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Does Back to School Equal Back to Bullying?

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If you're a parent whose child has just completed their first weeks at secondary school, your son or daughter is beginning a journey through one of the most formative periods of their life.

You're probably excited about what lies ahead for them, but perhaps also a little apprehensive. They'll be confronting many challenges that come with moving from the confines of their local primary school into the far bigger, more intimidating world of high school.

Sadly, one of the challenges they may face is bullying, and we know this is something parents worry about. It's something that many of us have witnessed in one form or another, so it may not surprise you to hear that around a third of all children will suffer some form of bullying whilst at school.

Bullying behaviour has changed over the years, particularly with the rise of mobile phones and social media. However, the basic definition remain and it's generally considered to be a one sided and unwanted exchange of verbal or physical abuse usually, but not always, over a sustained period of time.

For counsellors at ChildLine, a confidential counselling service for young people, it's one of the most common subjects that young people talk about. And the stats say it all: during the 12 months up to April 2012, a whopping 31,599 counselling sessions were provided to children who were worried about bullying. That's 10% of all the calls and online messages to ChildLine last year.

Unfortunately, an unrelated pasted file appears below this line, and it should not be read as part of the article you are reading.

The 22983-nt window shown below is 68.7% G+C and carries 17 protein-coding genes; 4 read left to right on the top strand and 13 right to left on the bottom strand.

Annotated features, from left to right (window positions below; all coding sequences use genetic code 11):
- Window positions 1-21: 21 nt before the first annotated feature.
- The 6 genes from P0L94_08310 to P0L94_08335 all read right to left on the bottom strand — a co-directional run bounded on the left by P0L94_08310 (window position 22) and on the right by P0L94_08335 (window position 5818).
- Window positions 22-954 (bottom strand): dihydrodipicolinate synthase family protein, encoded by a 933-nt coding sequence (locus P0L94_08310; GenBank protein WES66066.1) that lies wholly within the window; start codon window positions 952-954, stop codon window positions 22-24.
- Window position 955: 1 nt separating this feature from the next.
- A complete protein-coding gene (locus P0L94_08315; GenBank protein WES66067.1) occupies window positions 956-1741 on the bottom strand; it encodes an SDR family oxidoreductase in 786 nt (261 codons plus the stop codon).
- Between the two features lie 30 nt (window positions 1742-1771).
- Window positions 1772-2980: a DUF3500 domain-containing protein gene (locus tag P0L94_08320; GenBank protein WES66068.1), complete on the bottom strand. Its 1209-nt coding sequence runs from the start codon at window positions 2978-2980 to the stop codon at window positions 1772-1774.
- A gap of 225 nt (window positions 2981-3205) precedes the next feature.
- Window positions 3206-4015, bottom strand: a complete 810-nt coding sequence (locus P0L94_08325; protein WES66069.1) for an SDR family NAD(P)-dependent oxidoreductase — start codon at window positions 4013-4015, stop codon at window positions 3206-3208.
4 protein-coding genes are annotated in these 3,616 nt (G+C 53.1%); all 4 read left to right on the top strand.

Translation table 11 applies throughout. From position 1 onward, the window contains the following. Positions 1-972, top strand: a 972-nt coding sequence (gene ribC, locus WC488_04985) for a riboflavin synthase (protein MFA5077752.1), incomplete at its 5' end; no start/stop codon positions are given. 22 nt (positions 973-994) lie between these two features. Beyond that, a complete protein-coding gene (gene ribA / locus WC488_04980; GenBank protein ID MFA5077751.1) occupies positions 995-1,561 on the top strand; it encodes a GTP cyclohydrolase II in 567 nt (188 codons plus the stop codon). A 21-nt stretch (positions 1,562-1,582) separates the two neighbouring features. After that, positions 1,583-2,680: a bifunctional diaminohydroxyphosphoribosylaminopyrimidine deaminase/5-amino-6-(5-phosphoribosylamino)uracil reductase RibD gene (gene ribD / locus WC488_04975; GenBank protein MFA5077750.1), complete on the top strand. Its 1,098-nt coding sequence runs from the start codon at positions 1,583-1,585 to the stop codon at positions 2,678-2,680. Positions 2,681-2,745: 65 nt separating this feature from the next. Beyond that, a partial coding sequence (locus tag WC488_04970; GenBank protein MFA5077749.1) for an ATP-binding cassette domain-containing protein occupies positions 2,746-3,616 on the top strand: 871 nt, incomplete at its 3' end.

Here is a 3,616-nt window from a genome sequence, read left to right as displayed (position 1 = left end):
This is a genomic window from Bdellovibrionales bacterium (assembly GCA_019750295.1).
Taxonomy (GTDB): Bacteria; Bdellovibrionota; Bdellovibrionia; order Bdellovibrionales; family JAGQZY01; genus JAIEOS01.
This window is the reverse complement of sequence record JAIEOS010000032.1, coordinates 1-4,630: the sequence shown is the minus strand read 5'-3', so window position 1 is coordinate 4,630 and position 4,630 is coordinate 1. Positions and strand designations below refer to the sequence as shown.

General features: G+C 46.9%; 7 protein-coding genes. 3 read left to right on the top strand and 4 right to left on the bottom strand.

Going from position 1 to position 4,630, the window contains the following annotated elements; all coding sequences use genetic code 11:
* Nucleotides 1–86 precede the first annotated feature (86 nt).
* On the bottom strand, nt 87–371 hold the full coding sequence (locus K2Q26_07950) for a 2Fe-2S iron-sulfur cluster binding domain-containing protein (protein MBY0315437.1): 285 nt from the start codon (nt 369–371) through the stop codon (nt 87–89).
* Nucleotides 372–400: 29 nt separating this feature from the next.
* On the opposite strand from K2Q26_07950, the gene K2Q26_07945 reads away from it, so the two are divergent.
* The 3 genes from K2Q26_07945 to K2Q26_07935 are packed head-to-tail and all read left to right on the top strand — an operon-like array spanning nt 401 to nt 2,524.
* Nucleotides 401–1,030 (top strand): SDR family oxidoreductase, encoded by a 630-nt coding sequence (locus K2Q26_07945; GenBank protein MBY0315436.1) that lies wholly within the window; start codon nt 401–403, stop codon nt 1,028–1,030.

And bullying appears to be affecting children more at a younger age than previously, it's now cited as the main cause for concern for children aged between 7 and 11.

While the impact of bullying remains the same, the opportunities for bullies to assert themselves have grown in the digital age. They're no longer restricted to hurling an insult or two out from behind the bike shed.

With the proliferation of mobile and internet technology through all our lives, young and old, cyber bullying has become a common form of making someone else's life difficult, making up 8% of all bullying-related calls to ChildLine. Photos shared online, emails and exchanges on social media can be especially pernicious as the bully can hide behind the anonymity of a number or internet profile. Plus the bully can follow a young person wherever they go and affect them at home, after school and at the weekend; escaping cyber bullying is not easy.

So why do children bully? The reasons for a bully to pick on someone appear to be endless; from their big, clumpy glasses, to wearing unfashionable clothes, from making comments about a physical or mental disability, racially motivated bullying, or a young person's sexual orientation.

Clearly it's a complex issue but there seem to be three key reasons:

• Bullies use it as a form of social bonding, by picking out a weaker or different child to reinforce the bonds between them and their peer group.